GenealogyFirst.ca LogoFort Folly Nation Logo
Marriage

When searching for marriage data, start by discovering the church that the ancestor attended and check the parish records.  Marriages of most First Nation people are recorded in the Roman Catholic Church registers near where they lived.  There are also First Nation marriages recorded in early Anglican .Parish records for St. Andrews, Charlotte County and Sussex, Kings County.

In 1791 the first New Brunswick act to regulate marriage and divorce was passed.  An Anglican, Roman Catholic, Presbyterian or Quaker clergyman could marry a man and woman over the age of 21, or with parental consent if younger, after banns were published in the parish for three consecutive weeks.  In cases where the banns were not published or if the clergyman did not know both parties involved, a marriage license and bond was required.  When the marriage legislation was amended in 1834, Baptist and Methodist clergy received the right to perform marriages.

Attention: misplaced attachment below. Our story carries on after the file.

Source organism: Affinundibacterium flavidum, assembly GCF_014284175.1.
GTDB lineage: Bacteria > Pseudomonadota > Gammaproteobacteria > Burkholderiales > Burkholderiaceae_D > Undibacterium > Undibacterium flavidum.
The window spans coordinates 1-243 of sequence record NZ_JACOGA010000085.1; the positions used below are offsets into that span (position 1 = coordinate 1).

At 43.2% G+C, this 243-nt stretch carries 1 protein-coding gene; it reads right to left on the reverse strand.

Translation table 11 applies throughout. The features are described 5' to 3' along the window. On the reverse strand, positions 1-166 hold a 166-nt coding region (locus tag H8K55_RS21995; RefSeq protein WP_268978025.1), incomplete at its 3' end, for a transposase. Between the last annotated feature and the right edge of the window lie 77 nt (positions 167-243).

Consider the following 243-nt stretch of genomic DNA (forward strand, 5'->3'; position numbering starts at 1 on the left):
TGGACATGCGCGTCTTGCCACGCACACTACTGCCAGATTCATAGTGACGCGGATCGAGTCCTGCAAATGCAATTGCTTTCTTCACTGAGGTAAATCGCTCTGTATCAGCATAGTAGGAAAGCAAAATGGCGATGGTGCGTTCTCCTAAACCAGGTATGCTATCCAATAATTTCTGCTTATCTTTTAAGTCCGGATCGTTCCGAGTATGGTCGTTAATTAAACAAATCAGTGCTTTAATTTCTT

In the past, some First Nation women married Acadian men.  If one is interested in learning more about Acadian history there is a wealth of Acadian resources at the Centre d'Études acadiennes Anselme-Chiasson.